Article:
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Change in Heartbeat

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A change in the heart beat may be due to heart beating either too rapidly (tachycardia) or too slowly (bradycardia) or skipping a beat or an extra beat (extra systole) with an irregular rhythm (arrhythmia). This can be sensed as either an extra-strong heartbeat (palpitation) or a a feeling of fluttering in your chest (atrial fibrillation/flutter).

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  • Heavy smoking, excessive use of alcohol or caffeine
  • Drug abuse
  • Stimulants, such as diet pills or cough and cold medications.
  • Dietary supplements, such as goldenseal, oleander, ma huang, motherwort, or ephedra
  • Stress and anxiety
  • Pain
  • Fever.
  • Hard physical exercise.
  • Pregnancy
  • Well-trained athletes usually have slow heart rates with occasional pauses in the normal rhythm.
  • Atrial fibrillation
  • Past history of heart disease, heart failure, or a history of heart attack should be more concerned with any changes in their usual heart rhythm or rate.

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Felling of changes in the heart beat may be severe or frequent. This may be accompanied by other symptoms such as chest pain, shortness of breath, lightheadedness, confusion, weakness, or fainting. When fainting occurs because of an irregular heart rhythm, it is called a cardiac syncope. This can be a sign of a serious heart problem. Abuse of illegal drugs or misuse of prescription and non-prescription medications can cause serious heart rhythm or rate changes and may be life-threatening.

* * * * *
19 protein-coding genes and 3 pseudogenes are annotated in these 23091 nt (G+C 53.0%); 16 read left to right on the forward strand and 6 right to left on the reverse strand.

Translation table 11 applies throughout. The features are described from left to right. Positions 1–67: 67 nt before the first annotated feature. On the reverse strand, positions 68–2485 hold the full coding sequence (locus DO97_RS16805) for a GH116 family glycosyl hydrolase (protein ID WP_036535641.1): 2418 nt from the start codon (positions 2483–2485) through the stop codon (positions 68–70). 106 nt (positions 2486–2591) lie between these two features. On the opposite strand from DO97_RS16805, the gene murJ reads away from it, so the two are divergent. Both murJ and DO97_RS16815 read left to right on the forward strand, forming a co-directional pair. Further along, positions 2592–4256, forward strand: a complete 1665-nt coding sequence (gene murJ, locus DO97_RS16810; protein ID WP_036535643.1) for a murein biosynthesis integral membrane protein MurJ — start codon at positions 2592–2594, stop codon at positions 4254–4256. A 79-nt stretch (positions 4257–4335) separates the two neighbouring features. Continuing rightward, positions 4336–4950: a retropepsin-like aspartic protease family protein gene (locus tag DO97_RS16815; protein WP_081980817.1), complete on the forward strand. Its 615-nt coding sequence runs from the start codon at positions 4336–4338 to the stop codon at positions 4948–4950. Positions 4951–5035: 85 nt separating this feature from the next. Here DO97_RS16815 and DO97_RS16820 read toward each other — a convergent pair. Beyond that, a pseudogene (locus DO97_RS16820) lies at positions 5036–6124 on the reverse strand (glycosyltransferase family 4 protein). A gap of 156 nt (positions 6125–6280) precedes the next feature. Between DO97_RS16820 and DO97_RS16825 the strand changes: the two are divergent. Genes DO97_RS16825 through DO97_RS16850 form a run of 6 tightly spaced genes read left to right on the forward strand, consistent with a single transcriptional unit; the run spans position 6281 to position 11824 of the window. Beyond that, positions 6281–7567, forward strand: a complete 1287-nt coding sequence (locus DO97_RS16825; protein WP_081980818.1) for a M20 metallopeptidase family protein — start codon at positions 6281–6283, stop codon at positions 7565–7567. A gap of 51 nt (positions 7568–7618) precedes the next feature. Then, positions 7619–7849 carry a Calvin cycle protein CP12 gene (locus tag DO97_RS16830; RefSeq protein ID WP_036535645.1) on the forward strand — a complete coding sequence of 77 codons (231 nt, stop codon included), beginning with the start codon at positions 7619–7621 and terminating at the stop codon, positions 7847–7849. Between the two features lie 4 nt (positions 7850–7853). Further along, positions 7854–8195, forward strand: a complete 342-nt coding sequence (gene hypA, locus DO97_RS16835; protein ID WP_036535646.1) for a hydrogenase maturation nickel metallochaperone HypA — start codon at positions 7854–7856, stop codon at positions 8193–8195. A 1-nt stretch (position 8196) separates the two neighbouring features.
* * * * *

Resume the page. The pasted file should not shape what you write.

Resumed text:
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What You Can Do

  • When you sense your heart pounding, or beating in a rapid or irregular manner, immediately sit down

  • Record your pulse for one minute.

  • If you feel dizzy or faint, sit or lie down to avoid injuries that might occur if you fall.

  • Take a few deep breaths, close your eyes and try to relax.

  • Take a glass of cold water and sip it slowly.

  • Treat fever and other symptoms of an illness to decrease heart rate.

  • Cut back or eliminate caffeine (including coffee, tea, colas, and chocolate). Some non-prescription medications (such as Excedrin) contain caffeine.

  • If stress affects your heart rhythm or rate, try relaxation exercises and deep breathing techniques. A healthy exercise program can help reduce stress.

  • Cut back or eliminate alcohol and tobacco.

  • Keep a record of the date and time that you noticed the change; also keep a record of associated changes.

  • List what you did that helped your heart rate or rhythm to return to normal, such as lying down, deep breathing, or coughing, or did your heart rate or rhythm return to normal on its own.

  • Prevention
    • Prevent getting too tired by getting plenty of sleep and rest.
    • Eliminate caffeinated beverages.
    • Limit the use of alcohol.
    • Quit smoking or using tobacco in any other form.
    • Discontinue using medications such as cough and cold remedies, nose drops, or allergy relief medications that contain pseudoephedrine, epinephrine, or ephedrine.

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Change in Heartbeat